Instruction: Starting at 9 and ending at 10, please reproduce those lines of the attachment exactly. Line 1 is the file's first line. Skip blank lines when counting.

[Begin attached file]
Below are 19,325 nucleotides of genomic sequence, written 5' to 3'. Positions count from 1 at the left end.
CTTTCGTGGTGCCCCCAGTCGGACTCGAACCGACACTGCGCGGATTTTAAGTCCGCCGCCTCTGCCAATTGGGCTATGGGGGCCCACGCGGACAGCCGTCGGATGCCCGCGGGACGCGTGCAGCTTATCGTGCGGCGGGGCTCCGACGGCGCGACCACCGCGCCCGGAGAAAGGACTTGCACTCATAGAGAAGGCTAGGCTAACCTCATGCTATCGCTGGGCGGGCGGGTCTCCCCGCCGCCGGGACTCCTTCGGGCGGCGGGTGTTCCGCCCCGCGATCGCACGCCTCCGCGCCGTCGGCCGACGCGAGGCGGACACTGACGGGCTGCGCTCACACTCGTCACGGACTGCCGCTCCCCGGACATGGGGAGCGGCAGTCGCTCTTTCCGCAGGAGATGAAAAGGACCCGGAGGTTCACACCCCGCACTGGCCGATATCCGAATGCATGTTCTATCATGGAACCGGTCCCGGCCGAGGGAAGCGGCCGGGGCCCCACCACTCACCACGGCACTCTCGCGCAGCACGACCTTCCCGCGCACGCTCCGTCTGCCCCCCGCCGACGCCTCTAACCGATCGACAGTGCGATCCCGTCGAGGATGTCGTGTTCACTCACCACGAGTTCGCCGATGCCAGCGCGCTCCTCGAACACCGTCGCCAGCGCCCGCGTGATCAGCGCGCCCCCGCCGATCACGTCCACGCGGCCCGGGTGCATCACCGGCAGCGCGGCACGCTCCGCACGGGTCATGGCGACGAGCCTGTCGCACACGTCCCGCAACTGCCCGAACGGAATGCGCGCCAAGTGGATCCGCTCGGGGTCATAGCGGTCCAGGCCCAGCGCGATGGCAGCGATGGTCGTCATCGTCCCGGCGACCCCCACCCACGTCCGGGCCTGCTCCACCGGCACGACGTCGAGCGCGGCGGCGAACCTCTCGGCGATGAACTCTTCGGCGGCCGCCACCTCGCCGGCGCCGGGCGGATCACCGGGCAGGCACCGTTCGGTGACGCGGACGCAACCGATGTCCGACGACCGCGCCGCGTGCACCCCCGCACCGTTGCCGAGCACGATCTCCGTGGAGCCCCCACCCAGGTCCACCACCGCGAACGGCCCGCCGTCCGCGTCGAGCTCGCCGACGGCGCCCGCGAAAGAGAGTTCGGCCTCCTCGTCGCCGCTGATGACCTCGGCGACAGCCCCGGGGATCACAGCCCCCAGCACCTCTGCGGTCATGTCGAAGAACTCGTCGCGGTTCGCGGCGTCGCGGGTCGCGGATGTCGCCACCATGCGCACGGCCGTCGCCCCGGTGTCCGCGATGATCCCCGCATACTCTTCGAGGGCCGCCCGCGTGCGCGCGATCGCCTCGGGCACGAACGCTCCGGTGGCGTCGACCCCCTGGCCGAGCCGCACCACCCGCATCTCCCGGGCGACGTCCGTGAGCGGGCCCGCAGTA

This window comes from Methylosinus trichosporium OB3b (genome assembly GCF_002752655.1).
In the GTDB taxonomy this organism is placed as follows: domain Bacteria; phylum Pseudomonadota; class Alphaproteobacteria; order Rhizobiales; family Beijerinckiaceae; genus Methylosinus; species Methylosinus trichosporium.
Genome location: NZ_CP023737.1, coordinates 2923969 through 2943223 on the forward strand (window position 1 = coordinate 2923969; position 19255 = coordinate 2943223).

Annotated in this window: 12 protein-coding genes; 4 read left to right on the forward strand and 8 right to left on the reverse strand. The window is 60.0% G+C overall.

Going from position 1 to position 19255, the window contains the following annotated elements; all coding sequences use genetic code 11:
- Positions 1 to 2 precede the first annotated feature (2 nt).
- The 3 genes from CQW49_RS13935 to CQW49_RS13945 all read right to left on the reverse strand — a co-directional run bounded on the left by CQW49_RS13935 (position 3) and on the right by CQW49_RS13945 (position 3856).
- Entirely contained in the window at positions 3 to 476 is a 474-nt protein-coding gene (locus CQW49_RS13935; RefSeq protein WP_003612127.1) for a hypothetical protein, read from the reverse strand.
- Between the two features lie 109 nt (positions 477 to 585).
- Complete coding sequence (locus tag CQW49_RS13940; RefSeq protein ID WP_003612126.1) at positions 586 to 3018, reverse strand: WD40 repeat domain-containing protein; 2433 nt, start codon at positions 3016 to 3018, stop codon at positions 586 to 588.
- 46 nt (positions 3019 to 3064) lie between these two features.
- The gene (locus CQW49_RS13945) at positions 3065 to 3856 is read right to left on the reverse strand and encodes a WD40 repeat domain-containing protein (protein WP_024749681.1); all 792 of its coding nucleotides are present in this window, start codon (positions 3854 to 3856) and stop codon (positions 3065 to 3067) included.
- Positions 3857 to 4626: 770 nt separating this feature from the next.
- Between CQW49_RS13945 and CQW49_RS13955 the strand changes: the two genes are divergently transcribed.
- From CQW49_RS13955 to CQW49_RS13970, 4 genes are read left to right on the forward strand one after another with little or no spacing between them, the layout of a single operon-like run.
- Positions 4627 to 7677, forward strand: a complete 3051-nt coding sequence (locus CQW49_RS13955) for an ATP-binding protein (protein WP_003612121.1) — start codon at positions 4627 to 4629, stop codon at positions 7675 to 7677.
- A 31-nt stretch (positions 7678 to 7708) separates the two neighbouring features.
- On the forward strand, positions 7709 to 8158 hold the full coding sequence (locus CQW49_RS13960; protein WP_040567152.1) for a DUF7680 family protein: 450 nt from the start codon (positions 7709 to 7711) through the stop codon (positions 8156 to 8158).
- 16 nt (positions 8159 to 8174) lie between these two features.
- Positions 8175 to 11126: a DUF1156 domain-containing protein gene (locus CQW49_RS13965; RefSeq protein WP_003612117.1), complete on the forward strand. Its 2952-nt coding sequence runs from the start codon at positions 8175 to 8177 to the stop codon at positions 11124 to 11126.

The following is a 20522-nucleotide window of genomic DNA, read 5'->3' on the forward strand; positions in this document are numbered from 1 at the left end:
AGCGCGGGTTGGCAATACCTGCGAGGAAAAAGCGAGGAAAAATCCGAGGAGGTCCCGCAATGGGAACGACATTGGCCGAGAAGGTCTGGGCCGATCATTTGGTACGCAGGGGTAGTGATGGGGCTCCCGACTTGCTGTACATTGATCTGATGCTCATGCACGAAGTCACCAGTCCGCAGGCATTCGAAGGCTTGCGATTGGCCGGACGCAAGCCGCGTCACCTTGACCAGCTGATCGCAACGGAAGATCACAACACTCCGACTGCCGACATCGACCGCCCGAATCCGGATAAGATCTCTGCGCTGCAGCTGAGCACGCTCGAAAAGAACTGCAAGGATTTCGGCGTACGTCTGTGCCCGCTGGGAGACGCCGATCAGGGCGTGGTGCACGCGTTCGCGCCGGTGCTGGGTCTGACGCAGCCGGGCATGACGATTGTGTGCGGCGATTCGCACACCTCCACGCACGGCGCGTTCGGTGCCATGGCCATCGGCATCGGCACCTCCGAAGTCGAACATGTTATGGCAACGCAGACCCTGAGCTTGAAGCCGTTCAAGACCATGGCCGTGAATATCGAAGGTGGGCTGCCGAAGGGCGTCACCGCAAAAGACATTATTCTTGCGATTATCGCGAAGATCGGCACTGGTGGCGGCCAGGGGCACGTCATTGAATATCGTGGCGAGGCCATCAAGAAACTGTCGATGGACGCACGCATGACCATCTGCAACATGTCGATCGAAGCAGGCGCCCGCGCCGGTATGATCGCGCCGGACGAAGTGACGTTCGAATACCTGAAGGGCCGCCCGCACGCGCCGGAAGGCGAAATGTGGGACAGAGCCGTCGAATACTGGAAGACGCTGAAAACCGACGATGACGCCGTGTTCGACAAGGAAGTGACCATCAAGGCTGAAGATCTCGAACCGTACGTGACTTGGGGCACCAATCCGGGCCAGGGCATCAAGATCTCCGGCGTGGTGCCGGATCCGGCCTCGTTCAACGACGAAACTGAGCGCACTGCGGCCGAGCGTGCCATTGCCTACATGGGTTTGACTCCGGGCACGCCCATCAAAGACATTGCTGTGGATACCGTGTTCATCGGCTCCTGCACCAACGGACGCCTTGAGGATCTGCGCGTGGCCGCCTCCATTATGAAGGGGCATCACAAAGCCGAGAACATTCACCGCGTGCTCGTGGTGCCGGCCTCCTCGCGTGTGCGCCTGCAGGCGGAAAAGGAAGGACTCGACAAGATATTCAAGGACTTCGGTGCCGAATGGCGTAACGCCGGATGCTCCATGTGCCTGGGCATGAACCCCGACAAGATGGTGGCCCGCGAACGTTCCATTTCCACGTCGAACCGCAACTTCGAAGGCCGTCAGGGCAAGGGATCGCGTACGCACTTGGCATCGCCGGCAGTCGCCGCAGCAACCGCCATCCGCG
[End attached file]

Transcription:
- The 3 genes from CQW49_RS13935 to CQW49_RS13945 all read right to left on the reverse strand — a co-directional run bounded on the left by CQW49_RS13935 (position 3) and on the right by CQW49_RS13945 (position 3856).
- Entirely contained in the window at positions 3 to 476 is a 474-nt protein-coding gene (locus CQW49_RS13935; RefSeq protein WP_003612127.1) for a hypothetical protein, read from the reverse strand.